Description This rough-skinned newt has distinct bony ridges on the sides of the top of the
head. The body is a dark brownish-black color with orange or yellow pigment
on the head (including parotoid glands), vertebral ridge, and dorso-lateral
body warts. Most of the venter, tail, and limbs is also orange-yellow in
This newt is known only from the western Yunnan province in the People's
Republic of China in the mountains along the Nu, Lancang, and Yuan rivers
(Zhao 1998; Nussbaum et al. 1995).
Life History, Abundance, Activity, and Special Behaviors Breeding occurs between May and August, and the eggs are deposited singly or in
strings on aquatic plants in ponds or pools (Zhao 1998). This newt is
completely terrestrial in the non-breeding season (Zhao 1998).
Trends and Threats Newt populations are often threatened by human consumption (see "Relation
to Humans" section), but are also increasingly threatened by the habitat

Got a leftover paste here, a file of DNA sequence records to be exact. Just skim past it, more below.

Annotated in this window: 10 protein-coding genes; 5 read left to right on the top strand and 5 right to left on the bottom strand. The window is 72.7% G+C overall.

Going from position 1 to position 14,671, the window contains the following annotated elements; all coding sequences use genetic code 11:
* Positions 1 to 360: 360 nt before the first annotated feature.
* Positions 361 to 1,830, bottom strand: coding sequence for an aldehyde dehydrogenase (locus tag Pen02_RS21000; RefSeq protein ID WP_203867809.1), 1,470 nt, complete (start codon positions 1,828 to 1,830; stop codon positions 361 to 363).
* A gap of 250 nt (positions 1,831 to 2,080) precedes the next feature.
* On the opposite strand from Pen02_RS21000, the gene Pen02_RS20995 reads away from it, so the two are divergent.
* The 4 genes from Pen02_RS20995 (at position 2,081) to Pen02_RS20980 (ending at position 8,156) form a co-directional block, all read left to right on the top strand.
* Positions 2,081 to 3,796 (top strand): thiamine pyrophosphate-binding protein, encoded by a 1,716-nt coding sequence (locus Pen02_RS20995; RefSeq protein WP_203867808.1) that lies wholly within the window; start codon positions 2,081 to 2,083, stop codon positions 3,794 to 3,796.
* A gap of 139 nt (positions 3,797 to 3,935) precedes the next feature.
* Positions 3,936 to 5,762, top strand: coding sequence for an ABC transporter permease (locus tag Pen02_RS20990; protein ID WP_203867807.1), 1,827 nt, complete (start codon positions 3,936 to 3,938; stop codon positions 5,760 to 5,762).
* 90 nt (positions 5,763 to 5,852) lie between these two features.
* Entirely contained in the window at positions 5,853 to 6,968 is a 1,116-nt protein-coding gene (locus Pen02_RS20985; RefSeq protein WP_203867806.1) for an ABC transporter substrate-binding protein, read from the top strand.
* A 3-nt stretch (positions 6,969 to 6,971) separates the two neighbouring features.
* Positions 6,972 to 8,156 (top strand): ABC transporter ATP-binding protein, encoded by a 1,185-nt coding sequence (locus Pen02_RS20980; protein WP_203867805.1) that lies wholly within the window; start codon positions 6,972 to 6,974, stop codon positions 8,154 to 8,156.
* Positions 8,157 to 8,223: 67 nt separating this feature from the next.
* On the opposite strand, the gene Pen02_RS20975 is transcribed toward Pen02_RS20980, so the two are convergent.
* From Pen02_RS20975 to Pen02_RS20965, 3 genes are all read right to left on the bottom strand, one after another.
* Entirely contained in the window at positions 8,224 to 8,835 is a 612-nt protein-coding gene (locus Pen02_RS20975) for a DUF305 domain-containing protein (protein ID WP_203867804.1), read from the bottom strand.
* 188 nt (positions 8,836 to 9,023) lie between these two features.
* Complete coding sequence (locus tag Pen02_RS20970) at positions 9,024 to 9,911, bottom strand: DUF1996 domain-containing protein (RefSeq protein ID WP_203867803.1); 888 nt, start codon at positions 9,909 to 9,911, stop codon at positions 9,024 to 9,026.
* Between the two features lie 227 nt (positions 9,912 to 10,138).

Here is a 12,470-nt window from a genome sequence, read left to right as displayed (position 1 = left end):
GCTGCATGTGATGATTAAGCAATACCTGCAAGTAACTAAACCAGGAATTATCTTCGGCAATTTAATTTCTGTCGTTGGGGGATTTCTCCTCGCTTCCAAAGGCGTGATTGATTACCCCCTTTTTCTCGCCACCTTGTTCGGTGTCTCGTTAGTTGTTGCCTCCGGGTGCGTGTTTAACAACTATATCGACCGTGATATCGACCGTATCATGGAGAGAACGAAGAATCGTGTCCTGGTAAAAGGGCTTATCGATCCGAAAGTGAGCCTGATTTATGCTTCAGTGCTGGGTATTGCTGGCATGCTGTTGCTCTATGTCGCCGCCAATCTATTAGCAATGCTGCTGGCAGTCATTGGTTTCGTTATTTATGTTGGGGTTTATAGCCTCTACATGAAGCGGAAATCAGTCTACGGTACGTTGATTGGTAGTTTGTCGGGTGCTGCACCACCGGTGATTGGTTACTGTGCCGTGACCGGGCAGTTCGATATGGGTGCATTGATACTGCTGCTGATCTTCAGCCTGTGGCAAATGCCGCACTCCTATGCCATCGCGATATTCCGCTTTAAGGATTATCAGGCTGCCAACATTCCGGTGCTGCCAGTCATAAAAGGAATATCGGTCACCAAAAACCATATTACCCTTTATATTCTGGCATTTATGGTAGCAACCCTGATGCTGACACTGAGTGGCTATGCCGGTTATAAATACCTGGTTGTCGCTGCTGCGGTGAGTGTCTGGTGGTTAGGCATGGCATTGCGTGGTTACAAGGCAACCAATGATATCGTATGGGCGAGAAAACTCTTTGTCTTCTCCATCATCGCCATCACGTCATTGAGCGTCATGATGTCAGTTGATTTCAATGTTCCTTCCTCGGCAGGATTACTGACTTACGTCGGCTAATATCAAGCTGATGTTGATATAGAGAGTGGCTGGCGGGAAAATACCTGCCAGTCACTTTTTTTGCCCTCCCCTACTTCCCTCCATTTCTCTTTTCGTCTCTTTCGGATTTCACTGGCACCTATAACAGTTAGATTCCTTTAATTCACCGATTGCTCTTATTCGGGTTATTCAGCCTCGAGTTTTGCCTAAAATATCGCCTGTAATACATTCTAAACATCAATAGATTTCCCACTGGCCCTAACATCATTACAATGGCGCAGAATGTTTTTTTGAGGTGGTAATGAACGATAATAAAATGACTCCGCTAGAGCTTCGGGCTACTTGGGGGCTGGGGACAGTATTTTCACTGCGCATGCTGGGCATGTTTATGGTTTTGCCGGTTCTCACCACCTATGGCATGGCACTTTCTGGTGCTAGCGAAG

destruction inflicted by growing human populations (Zhao 1998).
Relation to Humans Tylototriton shanjing has a close associations with humans. It is regularly
caught and dried for medicinal usage, and because of its beautiful coloration
patterns, it is commonly sold in the pet trade industry.
Comments The etymology of the name is derived from the Mandarin "shan" (mountain)
and "jing" (spirit or demon). This species was described and removed from
T. verrucosus (the Burmese Newt) (Nussbaum et al. 1995).
Tylototriton verrucosus has protected status but T. shanjing does not,
though it has been proposed by Zhao (1998).
The taxonomic status of Tylototriton shanjing has recently been disputed. Zhang et al. (2007) recommended that T. shanjing be considered a synonym of T. verrucosus, on the basis of similarity in Cyt b. However, only a single sample of T. verrucosus was analyzed, from China; no samples were included from other parts of the range (India, Nepal, Myanmar, Thailand, Burma, Viet Nam, and probably Laos and Bhutan). In addition, Ziegler et al (2008) report that T. shanjing breeds true in captivity. Until a more thorough analysis of T. verrucosus is undertaken, the systematic decision to remove shanjing must be considered premature. (For an English translation of Zhang et al., e-mail Jennifer Macke, jpmackeATcomcast.net)